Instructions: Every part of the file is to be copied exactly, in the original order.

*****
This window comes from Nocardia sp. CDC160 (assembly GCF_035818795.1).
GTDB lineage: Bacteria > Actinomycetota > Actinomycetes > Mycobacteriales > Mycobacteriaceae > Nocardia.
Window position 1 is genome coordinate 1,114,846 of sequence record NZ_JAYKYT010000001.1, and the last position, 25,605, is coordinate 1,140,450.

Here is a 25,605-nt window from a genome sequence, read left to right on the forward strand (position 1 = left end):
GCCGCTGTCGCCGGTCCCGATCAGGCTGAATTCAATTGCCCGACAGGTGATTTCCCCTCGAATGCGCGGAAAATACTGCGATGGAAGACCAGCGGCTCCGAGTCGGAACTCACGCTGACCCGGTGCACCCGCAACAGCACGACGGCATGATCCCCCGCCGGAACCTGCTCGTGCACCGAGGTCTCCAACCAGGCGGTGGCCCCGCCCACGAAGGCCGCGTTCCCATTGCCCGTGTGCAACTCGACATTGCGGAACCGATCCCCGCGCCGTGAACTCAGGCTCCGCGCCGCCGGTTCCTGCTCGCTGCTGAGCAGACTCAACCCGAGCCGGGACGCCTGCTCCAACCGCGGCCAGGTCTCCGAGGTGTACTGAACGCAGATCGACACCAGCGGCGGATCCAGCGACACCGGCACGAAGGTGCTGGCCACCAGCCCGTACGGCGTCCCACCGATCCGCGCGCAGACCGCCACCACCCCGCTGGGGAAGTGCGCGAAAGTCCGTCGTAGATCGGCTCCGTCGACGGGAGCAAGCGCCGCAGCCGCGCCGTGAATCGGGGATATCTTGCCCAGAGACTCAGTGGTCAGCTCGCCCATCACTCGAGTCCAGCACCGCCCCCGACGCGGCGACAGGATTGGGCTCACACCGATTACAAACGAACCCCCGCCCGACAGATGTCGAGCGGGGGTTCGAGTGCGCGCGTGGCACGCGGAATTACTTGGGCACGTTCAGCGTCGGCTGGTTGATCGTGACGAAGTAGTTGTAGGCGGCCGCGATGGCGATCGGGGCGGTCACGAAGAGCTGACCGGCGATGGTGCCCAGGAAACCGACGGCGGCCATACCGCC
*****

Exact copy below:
This window comes from Nocardia sp. CDC160 (assembly GCF_035818795.1).
GTDB lineage: Bacteria > Actinomycetota > Actinomycetes > Mycobacteriales > Mycobacteriaceae > Nocardia.
Window position 1 is genome coordinate 1,114,846 of sequence record NZ_JAYKYT010000001.1, and the last position, 25,605, is coordinate 1,140,450.

Here is a 25,605-nt window from a genome sequence, read left to right on the forward strand (position 1 = left end):
GCCGCTGTCGCCGGTCCCGATCAGGCTGAATTCAATTGCCCGACAGGTGATTTCCCCTCGAATGCGCGGAAAATACTGCGATGGAAGACCAGCGGCTCCGAGTCGGAACTCACGCTGACCCGGTGCACCCGCAACAGCACGACGGCATGATCCCCCGCCGGAACCTGCTCGTGCACCGAGGTCTCCAACCAGGCGGTGGCCCCGCCCACGAAGGCCGCGTTCCCATTGCCCGTGTGCAACTCGACATTGCGGAACCGATCCCCGCGCCGTGAACTCAGGCTCCGCGCCGCCGGTTCCTGCTCGCTGCTGAGCAGACTCAACCCGAGCCGGGACGCCTGCTCCAACCGCGGCCAGGTCTCCGAGGTGTACTGAACGCAGATCGACACCAGCGGCGGATCCAGCGACACCGGCACGAAGGTGCTGGCCACCAGCCCGTACGGCGTCCCACCGATCCGCGCGCAGACCGCCACCACCCCGCTGGGGAAGTGCGCGAAAGTCCGTCGTAGATCGGCTCCGTCGACGGGAGCAAGCGCCGCAGCCGCGCCGTGAATCGGGGATATCTTGCCCAGAGACTCAGTGGTCAGCTCGCCCATCACTCGAGTCCAGCACCGCCCCCGACGCGGCGACAGGATTGGGCTCACACCGATTACAAACGAACCCCCGCCCGACAGATGTCGAGCGGGGGTTCGAGTGCGCGCGTGGCACGCGGAATTACTTGGGCACGTTCAGCGTCGGCTGGTTGATCGTGACGAAGTAGTTGTAGGCGGCCGCGATGGCGATCGGGGCGGTCACGAAGAGCTGACCGGCGATGGTGCCCAGGAAACCGACGGCGGCCATACCGCC